education is fundamentally an imaginative act of hope novak 1996 n.
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The Las Cruces Public Schools, in partnership with students, families, and the community, provide a student-centered learning environment that cultivates character, fosters academic excellence, and embraces diversity. Education is fundamentally An imaginative Act of Hope (Novak, 1996).

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Education is fundamentally An imaginative Act of Hope (Novak, 1996)

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    1. The Las Cruces Public Schools, in partnership with students, families, and the community, provide a student-centered learning environment that cultivates character, fosters academic excellence, and embraces diversity. Education is fundamentally An imaginative Act of Hope(Novak, 1996)

    2. Revitalizing the EPSSProcess Invitational Education • Stan Rounds, Superintendent • Las Cruces Public Schools Administrators’ Retreat August 2012 Centennial High School

    3. A young boy was watching Michelangelo chipping away at a block of marble no previous sculptor had ever wanted. As he saw David emerging from the stone, he asked, “Sire, how did you know he was in there?” Just as Michelangelo freed David from the stone, inviting professionals free students from preconceived notions of what they can do and what they can become!

    4. Purpose of Today • In your school and cluster teams, think, reflect, strategize, and vision what we are doing well and vision for productive change. • Identify issues that are inviting (blue cards) and disinviting (orange cards). • Understand some key components of invitational education and apply these components in our schools. • Establish a mindset to ensure that our EPSS is our strategic plan that guides our actions and ensures that student achievement is our measure of true and profound accountability (monitored monthly). • Use concepts of invitational education to guide our strategic design - PEOPLE, PLACES, POLICIES, PROGRAMS, and PROCESSES - to have a more profound impact on student achievement.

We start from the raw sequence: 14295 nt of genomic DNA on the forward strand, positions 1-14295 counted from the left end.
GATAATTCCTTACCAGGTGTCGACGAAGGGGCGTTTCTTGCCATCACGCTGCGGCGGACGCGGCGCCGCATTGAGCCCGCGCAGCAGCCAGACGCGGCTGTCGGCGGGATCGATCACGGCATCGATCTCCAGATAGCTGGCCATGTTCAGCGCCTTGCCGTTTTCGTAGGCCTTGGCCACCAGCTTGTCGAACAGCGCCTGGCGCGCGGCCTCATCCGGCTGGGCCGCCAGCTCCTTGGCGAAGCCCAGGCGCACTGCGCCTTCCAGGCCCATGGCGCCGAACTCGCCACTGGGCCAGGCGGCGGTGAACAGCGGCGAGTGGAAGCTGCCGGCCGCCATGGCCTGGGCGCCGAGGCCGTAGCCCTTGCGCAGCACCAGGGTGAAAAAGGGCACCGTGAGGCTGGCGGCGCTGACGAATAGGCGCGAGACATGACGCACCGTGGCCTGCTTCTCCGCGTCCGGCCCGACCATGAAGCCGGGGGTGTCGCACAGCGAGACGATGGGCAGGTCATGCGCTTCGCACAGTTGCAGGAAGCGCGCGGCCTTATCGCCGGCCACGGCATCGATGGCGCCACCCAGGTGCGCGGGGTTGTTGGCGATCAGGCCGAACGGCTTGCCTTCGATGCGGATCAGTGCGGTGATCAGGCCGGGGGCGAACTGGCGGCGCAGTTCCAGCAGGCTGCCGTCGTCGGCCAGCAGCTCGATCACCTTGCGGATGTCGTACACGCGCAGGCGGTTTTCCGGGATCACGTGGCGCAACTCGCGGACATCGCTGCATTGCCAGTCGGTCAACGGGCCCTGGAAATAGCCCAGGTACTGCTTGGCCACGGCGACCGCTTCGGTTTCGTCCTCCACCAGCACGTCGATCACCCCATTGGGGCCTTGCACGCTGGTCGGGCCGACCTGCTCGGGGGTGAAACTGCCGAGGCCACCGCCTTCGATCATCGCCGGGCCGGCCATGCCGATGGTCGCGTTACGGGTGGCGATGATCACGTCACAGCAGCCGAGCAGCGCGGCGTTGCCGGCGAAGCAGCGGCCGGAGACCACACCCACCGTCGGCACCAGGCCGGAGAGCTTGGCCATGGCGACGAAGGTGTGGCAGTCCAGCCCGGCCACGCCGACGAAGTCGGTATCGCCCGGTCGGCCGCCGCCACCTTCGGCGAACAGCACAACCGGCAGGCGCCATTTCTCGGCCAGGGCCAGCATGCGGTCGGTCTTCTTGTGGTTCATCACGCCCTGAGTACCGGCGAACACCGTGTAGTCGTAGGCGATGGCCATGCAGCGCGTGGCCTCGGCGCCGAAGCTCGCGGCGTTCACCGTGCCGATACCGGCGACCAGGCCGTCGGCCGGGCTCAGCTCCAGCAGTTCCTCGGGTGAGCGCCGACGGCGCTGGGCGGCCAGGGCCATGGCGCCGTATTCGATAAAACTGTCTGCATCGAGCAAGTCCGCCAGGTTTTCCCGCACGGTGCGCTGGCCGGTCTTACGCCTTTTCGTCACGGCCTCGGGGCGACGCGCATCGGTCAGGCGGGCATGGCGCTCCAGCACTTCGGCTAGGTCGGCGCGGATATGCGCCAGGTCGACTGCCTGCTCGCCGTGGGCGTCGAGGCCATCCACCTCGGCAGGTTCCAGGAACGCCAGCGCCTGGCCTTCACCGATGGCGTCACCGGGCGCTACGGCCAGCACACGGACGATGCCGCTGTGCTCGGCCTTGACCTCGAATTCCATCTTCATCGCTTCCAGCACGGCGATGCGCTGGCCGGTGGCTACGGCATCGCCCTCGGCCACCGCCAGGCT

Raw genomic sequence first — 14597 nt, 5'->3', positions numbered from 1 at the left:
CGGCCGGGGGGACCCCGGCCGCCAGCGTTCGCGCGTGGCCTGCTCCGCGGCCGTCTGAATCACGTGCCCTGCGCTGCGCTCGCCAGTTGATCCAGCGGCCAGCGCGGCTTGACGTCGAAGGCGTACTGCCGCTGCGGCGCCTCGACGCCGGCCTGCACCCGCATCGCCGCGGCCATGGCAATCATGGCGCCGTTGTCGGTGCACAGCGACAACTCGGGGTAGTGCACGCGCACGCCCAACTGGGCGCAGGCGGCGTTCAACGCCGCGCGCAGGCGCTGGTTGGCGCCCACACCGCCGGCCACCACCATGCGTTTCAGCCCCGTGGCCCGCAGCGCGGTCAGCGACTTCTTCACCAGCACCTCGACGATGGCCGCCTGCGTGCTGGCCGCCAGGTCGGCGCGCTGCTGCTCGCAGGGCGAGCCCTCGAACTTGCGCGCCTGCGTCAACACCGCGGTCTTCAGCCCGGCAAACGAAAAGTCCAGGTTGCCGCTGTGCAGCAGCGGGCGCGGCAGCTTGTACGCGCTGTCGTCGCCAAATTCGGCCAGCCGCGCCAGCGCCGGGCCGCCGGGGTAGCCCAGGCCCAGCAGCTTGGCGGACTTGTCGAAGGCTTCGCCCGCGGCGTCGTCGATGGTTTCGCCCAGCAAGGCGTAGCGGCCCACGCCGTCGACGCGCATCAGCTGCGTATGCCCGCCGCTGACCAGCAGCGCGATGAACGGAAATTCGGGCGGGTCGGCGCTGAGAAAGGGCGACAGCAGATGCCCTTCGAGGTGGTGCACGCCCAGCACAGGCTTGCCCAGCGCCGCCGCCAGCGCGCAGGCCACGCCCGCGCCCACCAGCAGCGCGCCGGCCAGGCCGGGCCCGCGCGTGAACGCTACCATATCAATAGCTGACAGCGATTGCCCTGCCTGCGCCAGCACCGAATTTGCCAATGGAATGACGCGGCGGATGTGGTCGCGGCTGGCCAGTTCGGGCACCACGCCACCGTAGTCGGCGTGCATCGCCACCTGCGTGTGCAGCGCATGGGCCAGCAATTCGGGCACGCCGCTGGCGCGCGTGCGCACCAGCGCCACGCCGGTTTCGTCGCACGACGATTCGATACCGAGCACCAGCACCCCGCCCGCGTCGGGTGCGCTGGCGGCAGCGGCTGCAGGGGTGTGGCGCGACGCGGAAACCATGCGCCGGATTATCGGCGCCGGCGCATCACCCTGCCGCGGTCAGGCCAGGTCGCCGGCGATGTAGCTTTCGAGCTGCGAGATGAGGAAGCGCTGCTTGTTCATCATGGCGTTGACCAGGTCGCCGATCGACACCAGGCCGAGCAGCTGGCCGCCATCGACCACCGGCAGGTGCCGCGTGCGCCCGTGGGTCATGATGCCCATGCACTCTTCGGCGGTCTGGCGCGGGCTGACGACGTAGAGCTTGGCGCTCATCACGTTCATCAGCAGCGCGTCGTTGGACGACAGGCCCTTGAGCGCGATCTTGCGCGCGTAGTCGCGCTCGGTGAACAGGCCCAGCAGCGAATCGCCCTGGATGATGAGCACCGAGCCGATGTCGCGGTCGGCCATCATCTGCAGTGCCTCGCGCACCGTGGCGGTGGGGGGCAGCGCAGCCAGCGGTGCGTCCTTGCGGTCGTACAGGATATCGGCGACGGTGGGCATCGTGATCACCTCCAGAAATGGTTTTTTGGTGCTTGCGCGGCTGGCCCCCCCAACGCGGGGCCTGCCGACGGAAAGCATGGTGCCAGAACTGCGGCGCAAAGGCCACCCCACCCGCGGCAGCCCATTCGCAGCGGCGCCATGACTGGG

5. reflection • Take five minutes to think of a student, a child, a grandchild, or some other child you know well • If you have a picture of this child on your cell phone, take a look at it and reflect on why this individual is so special in your life

    6. Why Invitational Education? • Engaging a more positive school culture • An invitation to image, create, and think with your colleagues, not only today, but on a continuing basis. • Time to take a step out of our immediate environment and (re)imagine what is possible. • Opportunity to change the system - NOT REFORM- but rather TRANSFORM • “Shift” to “L ift” • Creating a culture of “responsacountability” (responsibility to own the accountability)

    7. What is Invitational Education? • A systematic way to describe communication in schools and other human services that results in learning and human development • A theoretical framework and practical strategies for creating effective schools and other critical services

    8. Self concept is the picture people construct of who they are and how they fit into their perceived world

    9. Self-concept theory • Self-concept includes learned beliefs. • Beliefs are influenced by how a person interprets and acts upon events. • Self-concept is manifested in ongoing internal dialogue, or the “whispering self”(Purkey, 2005). • The truest form of accountability is individual accountability. • There are three constants in life...change, choice, and principles (Covey) • Accountability breeds response-ability (Covey).

    10. Everything a teacher does, as well as the manner in which he does it, incites the child to respond in some way or another and each response tends to set the child’s attitude in some way or another (Dewey, 1931).

    11. Invitational EducationAn Overview PD360